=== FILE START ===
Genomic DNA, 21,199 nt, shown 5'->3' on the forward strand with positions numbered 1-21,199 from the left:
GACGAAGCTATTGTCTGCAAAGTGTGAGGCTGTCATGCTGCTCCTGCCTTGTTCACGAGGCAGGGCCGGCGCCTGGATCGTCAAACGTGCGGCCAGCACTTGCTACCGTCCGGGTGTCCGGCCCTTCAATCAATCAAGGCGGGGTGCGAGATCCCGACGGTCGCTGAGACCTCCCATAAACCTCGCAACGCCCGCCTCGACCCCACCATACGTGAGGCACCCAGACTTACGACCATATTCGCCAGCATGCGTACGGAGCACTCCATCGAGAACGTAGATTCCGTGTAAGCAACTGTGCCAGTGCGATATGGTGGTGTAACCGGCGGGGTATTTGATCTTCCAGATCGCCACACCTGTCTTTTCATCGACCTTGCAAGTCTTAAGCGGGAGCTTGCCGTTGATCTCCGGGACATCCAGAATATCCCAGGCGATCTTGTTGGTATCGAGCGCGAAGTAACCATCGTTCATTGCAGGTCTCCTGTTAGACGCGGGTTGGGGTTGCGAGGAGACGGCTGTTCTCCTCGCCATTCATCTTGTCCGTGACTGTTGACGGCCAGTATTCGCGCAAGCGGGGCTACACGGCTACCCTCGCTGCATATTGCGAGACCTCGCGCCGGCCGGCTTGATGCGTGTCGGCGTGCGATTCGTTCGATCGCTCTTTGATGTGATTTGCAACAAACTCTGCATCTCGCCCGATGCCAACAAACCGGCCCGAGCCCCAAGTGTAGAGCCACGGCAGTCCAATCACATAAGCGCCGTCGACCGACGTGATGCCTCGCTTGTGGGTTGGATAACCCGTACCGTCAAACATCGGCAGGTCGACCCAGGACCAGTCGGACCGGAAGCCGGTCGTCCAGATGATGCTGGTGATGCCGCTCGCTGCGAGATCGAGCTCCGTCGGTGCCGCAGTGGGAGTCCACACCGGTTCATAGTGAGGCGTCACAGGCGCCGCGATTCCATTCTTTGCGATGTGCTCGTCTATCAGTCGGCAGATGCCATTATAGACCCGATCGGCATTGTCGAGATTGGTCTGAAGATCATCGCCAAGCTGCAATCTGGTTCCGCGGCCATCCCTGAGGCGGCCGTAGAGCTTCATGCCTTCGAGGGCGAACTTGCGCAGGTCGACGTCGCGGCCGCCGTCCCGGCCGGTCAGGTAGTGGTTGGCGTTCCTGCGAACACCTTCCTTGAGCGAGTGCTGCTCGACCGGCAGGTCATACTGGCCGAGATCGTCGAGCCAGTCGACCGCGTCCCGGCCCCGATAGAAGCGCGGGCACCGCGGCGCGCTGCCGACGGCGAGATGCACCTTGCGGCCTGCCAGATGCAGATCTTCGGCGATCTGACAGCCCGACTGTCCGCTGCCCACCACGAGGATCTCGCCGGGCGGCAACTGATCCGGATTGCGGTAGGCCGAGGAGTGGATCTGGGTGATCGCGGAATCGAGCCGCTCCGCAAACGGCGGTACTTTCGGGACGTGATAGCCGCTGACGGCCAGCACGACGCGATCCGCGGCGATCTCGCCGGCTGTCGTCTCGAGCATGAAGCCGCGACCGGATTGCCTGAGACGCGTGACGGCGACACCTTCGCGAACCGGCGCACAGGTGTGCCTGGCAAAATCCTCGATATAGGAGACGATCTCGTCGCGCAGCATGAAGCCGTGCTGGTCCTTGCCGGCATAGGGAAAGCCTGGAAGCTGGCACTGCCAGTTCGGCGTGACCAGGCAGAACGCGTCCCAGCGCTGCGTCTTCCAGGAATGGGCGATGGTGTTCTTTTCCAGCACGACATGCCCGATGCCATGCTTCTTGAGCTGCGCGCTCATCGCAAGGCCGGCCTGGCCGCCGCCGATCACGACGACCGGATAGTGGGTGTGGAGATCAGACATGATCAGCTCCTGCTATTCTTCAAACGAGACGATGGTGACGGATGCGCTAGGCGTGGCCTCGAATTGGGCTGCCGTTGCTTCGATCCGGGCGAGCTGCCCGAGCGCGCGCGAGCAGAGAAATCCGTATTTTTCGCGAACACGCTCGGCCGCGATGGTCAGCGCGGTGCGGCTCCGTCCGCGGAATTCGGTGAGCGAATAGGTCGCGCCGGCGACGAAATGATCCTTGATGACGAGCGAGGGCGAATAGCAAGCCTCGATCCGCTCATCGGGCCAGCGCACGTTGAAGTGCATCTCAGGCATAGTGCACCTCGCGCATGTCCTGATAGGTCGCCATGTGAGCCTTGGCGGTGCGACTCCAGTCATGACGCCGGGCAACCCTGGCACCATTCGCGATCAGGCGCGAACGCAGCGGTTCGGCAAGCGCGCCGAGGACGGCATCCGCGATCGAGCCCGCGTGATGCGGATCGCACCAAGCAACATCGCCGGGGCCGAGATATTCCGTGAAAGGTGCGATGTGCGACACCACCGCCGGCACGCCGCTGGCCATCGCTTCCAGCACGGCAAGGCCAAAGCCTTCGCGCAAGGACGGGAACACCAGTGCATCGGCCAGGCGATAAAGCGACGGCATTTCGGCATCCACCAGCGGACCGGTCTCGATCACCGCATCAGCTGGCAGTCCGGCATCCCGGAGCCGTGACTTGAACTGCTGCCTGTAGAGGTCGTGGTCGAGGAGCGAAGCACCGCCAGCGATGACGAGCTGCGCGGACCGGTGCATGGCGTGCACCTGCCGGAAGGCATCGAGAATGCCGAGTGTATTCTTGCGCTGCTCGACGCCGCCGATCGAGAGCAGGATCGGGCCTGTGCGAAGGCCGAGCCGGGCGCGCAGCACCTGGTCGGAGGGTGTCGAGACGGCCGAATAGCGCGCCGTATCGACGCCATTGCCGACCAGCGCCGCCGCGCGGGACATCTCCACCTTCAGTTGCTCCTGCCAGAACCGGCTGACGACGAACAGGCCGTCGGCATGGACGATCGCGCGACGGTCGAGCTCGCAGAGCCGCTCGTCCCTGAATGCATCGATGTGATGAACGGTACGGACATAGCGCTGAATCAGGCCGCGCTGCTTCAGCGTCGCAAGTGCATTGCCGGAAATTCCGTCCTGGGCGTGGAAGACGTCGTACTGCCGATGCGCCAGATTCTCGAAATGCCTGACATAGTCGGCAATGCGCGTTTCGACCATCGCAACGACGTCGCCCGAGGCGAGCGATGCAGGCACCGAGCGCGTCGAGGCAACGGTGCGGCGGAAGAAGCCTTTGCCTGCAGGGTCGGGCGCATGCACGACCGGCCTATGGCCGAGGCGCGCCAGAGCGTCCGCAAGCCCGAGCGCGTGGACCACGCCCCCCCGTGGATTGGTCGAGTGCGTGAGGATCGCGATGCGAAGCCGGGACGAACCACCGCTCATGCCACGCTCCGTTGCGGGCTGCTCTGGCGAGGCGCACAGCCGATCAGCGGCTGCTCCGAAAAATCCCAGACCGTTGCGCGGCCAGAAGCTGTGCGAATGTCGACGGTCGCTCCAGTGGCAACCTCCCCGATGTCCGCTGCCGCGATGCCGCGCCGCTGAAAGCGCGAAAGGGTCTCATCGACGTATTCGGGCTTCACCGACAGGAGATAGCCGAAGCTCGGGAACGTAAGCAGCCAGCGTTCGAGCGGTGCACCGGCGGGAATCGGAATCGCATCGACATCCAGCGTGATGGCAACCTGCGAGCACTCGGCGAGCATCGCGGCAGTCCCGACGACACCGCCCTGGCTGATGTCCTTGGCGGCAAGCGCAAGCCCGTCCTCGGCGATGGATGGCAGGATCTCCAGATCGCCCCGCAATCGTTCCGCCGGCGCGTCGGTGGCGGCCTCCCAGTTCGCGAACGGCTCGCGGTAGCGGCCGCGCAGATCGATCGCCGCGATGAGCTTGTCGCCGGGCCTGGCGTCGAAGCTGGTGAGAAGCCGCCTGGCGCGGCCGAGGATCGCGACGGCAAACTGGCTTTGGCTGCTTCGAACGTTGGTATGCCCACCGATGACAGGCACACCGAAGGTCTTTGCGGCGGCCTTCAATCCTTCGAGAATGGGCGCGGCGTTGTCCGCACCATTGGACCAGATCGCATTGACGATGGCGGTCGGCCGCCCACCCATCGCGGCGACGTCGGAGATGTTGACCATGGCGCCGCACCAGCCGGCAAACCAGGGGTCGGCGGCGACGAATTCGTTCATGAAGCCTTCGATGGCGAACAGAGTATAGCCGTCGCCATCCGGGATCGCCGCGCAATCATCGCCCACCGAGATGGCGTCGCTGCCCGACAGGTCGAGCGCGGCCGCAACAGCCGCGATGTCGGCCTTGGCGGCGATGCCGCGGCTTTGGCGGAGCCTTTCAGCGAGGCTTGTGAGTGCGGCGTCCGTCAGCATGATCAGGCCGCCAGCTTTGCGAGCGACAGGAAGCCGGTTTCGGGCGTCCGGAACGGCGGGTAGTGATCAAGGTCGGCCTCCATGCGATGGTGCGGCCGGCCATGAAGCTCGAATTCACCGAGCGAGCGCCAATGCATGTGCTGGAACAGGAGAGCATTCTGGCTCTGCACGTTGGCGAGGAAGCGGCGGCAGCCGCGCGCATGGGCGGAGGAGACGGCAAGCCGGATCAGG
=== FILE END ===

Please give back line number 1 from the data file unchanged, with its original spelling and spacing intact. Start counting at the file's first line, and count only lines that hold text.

Genomic DNA, 21,199 nt, shown 5'->3' on the forward strand with positions numbered 1-21,199 from the left: